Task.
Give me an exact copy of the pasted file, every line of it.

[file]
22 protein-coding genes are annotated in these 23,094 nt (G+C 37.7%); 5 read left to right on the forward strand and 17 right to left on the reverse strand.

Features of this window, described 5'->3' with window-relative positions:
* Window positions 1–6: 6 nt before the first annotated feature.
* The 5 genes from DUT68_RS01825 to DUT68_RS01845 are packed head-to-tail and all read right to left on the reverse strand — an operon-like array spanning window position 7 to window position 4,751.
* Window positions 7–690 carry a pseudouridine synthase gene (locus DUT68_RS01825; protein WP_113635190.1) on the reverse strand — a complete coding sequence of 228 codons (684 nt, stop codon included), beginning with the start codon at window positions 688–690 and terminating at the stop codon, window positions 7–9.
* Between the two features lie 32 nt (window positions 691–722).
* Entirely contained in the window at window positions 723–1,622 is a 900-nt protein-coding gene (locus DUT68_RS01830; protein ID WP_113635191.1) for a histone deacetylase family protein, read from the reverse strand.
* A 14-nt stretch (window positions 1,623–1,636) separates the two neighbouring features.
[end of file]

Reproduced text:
22 protein-coding genes are annotated in these 23,094 nt (G+C 37.7%); 5 read left to right on the forward strand and 17 right to left on the reverse strand.

Features of this window, described 5'->3' with window-relative positions:
* Window positions 1–6: 6 nt before the first annotated feature.
* The 5 genes from DUT68_RS01825 to DUT68_RS01845 are packed head-to-tail and all read right to left on the reverse strand — an operon-like array spanning window position 7 to window position 4,751.
* Window positions 7–690 carry a pseudouridine synthase gene (locus DUT68_RS01825; protein WP_113635190.1) on the reverse strand — a complete coding sequence of 228 codons (684 nt, stop codon included), beginning with the start codon at window positions 688–690 and terminating at the stop codon, window positions 7–9.
* Between the two features lie 32 nt (window positions 691–722).
* Entirely contained in the window at window positions 723–1,622 is a 900-nt protein-coding gene (locus DUT68_RS01830; protein ID WP_113635191.1) for a histone deacetylase family protein, read from the reverse strand.
* A 14-nt stretch (window positions 1,623–1,636) separates the two neighbouring features.